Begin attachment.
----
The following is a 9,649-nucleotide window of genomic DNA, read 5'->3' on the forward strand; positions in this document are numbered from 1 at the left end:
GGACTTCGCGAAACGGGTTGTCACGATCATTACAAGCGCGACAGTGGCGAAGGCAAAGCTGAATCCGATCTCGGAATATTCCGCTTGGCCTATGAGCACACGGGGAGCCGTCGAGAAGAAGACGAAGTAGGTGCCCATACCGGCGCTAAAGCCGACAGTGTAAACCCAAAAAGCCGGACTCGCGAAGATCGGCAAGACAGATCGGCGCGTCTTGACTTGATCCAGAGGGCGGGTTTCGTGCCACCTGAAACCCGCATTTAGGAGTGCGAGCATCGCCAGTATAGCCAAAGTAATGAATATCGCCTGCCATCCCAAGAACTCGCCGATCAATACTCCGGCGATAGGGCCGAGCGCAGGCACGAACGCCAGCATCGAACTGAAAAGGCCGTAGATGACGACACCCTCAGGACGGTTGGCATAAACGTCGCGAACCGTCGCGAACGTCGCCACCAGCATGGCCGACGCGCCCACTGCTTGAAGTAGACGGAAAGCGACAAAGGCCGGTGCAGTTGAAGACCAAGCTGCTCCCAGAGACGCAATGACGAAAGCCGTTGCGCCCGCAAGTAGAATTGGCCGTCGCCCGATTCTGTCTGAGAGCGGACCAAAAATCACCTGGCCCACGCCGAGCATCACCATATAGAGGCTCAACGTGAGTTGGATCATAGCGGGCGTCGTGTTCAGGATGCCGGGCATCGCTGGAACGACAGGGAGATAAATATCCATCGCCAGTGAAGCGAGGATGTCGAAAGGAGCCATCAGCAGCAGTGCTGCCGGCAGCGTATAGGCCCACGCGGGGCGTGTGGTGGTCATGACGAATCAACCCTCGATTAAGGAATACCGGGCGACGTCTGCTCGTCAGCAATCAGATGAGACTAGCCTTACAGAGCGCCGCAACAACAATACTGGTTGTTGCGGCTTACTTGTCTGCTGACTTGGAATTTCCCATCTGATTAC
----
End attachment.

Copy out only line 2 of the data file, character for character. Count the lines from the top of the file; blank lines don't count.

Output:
GGACTTCGCGAAACGGGTTGTCACGATCATTACAAGCGCGACAGTGGCGAAGGCAAAGCTGAATCCGATCTCGGAATATTCCGCTTGGCCTATGAGCACACGGGGAGCCGTCGAGAAGAAGACGAAGTAGGTGCCCATACCGGCGCTAAAGCCGACAGTGTAAACCCAAAAAGCCGGACTCGCGAAGATCGGCAAGACAGATCGGCGCGTCTTGACTTGATCCAGAGGGCGGGTTTCGTGCCACCTGAAACCCGCATTTAGGAGTGCGAGCATCGCCAGTATAGCCAAAGTAATGAATATCGCCTGCCATCCCAAGAACTCGCCGATCAATACTCCGGCGATAGGGCCGAGCGCAGGCACGAACGCCAGCATCGAACTGAAAAGGCCGTAGATGACGACACCCTCAGGACGGTTGGCATAAACGTCGCGAACCGTCGCGAACGTCGCCACCAGCATGGCCGACGCGCCCACTGCTTGAAGTAGACGGAAAGCGACAAAGGCCGGTGCAGTTGAAGACCAAGCTGCTCCCAGAGACGCAATGACGAAAGCCGTTGCGCCCGCAAGTAGAATTGGCCGTCGCCCGATTCTGTCTGAGAGCGGACCAAAAATCACCTGGCCCACGCCGAGCATCACCATATAGAGGCTCAACGTGAGTTGGATCATAGCGGGCGTCGTGTTCAGGATGCCGGGCATCGCTGGAACGACAGGGAGATAAATATCCATCGCCAGTGAAGCGAGGATGTCGAAAGGAGCCATCAGCAGCAGTGCTGCCGGCAGCGTATAGGCCCACGCGGGGCGTGTGGTGGTCATGACGAATCAACCCTCGATTAAGGAATACCGGGCGACGTCTGCTCGTCAGCAATCAGATGAGACTAGCCTTACAGAGCGCCGCAACAACAATACTGGTTGTTGCGGCTTACTTGTCTGCTGACTTGGAATTTCCCATCTGATTAC